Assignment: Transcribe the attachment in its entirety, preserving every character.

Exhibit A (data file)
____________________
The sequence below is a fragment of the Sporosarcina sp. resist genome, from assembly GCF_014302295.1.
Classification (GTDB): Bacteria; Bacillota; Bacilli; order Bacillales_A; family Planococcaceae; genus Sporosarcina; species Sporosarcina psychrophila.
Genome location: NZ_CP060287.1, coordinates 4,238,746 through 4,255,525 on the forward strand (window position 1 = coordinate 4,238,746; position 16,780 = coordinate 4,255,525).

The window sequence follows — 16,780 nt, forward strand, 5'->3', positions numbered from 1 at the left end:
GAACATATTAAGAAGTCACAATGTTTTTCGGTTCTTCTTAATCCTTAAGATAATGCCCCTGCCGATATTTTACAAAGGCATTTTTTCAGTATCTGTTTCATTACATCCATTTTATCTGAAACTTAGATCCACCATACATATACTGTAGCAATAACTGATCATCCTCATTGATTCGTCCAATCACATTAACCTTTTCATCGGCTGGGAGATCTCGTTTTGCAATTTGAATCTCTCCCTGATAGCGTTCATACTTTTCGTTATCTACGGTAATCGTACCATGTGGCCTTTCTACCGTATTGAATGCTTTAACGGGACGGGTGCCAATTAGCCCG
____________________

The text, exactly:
The sequence below is a fragment of the Sporosarcina sp. resist genome, from assembly GCF_014302295.1.
Classification (GTDB): Bacteria; Bacillota; Bacilli; order Bacillales_A; family Planococcaceae; genus Sporosarcina; species Sporosarcina psychrophila.
Genome location: NZ_CP060287.1, coordinates 4,238,746 through 4,255,525 on the forward strand (window position 1 = coordinate 4,238,746; position 16,780 = coordinate 4,255,525).

The window sequence follows — 16,780 nt, forward strand, 5'->3', positions numbered from 1 at the left end:
GAACATATTAAGAAGTCACAATGTTTTTCGGTTCTTCTTAATCCTTAAGATAATGCCCCTGCCGATATTTTACAAAGGCATTTTTTCAGTATCTGTTTCATTACATCCATTTTATCTGAAACTTAGATCCACCATACATATACTGTAGCAATAACTGATCATCCTCATTGATTCGTCCAATCACATTAACCTTTTCATCGGCTGGGAGATCTCGTTTTGCAATTTGAATCTCTCCCTGATAGCGTTCATACTTTTCGTTATCTACGGTAATCGTACCATGTGGCCTTTCTACCGTATTGAATGCTTTAACGGGACGGGTGCCAATTAGCCCG